(CBS News) If you're planning to fly for the holidays, don't wait to buy your ticket. Procrastinators are going to pay an even higher penalty this year if they wait, CBS News travel editor Peter Greenberg explained on "CBS This Morning."
The Wall Street Journal reports Thanksgiving week flights in the U.S. and the Caribbean cost 9.4 percent more than last year, and Christmas week fares are up 7.3 percent.
Greenberg explained price for holiday air travel also depends on when you want to fly. He said, "If you want to fly the Wednesday before Thanksgiving, remember, they made a movie about that. It was called 'Planes, Trains, and Automobiles' with John Candy and Steve Martin. If you can, try to fly out on the morning of Thanksgiving, and don't fly back on Sunday. You'll pay higher rates again. Try to come back on Friday or Saturday when everybody else is at the mall -- and you'll get a 10 percent reduction in fares."
The issue for air travelers is capacity, Greenberg explained. "In the past, the airlines could blame this on factors they couldn't control like fuel prices," he said. "This year, it's about the factors they can control -- that means how many planes they're flying and how many seats they're offering. They've shrunk capacity almost across the United States, and as a result, you've got more people competing for fewer seats. The planes are full, in fact, they're flying at about 85 percent load factors -- that's about well, essentially, full, and the planes haven't flown this full since 1945."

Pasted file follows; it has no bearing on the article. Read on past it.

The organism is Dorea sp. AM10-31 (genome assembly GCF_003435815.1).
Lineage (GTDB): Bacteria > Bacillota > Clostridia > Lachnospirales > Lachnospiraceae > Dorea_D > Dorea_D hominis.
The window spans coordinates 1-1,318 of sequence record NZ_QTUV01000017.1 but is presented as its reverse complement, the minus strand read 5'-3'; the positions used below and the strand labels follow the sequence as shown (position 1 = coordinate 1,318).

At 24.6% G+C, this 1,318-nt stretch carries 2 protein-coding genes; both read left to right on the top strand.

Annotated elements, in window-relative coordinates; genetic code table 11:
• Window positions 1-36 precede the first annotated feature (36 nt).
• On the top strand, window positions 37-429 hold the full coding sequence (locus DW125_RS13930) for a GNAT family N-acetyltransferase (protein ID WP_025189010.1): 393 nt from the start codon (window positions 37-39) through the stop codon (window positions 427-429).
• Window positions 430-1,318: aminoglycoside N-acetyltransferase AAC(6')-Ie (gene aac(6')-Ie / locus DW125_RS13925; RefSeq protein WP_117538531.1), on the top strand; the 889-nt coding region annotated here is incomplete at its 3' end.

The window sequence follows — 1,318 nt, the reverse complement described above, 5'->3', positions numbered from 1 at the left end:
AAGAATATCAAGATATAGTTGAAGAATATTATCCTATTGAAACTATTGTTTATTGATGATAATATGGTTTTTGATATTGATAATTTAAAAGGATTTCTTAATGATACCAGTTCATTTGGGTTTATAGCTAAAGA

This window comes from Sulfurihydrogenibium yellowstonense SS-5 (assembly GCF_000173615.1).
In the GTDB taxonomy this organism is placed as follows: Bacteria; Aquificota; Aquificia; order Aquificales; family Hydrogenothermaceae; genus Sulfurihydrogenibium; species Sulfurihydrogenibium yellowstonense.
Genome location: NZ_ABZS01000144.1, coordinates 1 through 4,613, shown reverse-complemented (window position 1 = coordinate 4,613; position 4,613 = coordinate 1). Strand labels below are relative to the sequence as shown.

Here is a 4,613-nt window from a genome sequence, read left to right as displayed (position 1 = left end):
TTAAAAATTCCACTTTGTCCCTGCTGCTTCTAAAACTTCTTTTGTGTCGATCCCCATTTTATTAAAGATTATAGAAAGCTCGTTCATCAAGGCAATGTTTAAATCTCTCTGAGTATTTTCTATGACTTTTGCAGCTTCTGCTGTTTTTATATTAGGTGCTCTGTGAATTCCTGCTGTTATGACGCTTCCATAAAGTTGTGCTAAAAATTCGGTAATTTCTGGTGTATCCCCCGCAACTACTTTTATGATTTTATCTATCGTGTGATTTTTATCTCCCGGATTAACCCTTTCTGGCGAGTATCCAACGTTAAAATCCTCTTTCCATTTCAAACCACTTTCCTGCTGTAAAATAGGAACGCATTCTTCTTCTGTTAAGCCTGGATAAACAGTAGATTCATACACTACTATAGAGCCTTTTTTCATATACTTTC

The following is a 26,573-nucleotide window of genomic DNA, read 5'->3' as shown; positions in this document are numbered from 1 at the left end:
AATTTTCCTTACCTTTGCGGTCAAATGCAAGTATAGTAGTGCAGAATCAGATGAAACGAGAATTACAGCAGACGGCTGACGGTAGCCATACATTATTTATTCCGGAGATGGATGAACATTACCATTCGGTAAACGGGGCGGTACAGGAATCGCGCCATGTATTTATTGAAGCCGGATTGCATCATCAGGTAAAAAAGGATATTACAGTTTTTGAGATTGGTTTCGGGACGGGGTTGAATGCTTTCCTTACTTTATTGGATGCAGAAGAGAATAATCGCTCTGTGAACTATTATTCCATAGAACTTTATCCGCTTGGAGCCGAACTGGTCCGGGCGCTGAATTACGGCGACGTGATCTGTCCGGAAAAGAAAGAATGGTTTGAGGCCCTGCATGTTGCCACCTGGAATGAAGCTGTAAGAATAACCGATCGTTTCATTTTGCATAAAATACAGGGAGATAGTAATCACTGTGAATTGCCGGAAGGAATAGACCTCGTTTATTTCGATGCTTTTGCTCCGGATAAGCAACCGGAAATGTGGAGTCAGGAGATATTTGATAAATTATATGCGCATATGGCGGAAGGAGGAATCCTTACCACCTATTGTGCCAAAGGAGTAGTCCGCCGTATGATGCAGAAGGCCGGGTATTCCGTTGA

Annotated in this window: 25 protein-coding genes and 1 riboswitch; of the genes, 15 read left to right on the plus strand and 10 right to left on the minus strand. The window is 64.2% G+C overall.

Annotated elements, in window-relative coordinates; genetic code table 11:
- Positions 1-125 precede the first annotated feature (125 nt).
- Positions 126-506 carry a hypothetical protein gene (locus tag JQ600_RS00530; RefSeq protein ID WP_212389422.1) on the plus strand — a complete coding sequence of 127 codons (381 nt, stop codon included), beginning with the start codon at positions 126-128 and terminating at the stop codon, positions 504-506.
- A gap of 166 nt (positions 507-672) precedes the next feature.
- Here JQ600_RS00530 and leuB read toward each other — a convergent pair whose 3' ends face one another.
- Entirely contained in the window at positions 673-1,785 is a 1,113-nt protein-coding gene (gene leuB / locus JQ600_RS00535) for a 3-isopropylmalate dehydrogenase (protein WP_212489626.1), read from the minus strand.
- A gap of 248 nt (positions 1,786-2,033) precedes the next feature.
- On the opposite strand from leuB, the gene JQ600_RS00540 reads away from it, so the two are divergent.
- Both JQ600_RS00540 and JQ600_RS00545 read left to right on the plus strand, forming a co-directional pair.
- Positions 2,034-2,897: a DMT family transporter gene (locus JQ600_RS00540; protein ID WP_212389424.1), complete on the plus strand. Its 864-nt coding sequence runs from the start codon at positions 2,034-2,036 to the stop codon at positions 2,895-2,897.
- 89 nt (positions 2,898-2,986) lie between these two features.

The trend is likely to continue, Greenberg said, because airlines are fighting for "high-yield" travelers. "The airlines are no longer fighting for traffic they didn't want in the first place. They're looking for ... business-class travelers where the money is. So cities in Brazil are going to start trumping prices like Orlando (in price)."
Among the cities most affected by the hikes are Tampa, Atlanta, Washington, D.C., Chicago, New York City, Phoenix, and Las Vegas.
So how can you cut the cost of your travel this year? Greenberg recommends changing when you fly. "The week after Thanksgiving is traditionally the dead week. Nobody flies then. You can own the airlines. Same the week of New Year's."
If you plan to travel on Thanksgiving, Greenberg said, "leave on Thanksgiving morning and come back on Friday or Saturday. You will save money."
Travelers who decide to go outside the U.S. may also get a discount. "The attractive places are in Europe," Greenberg said. "They don't know from Thanksgiving. They don't know from Turkey Day. And the airlines still have to fly those planes because of bilateral agreements with governments. Those planes will be relatively empty."
For more with Greenberg, watch his full interview above.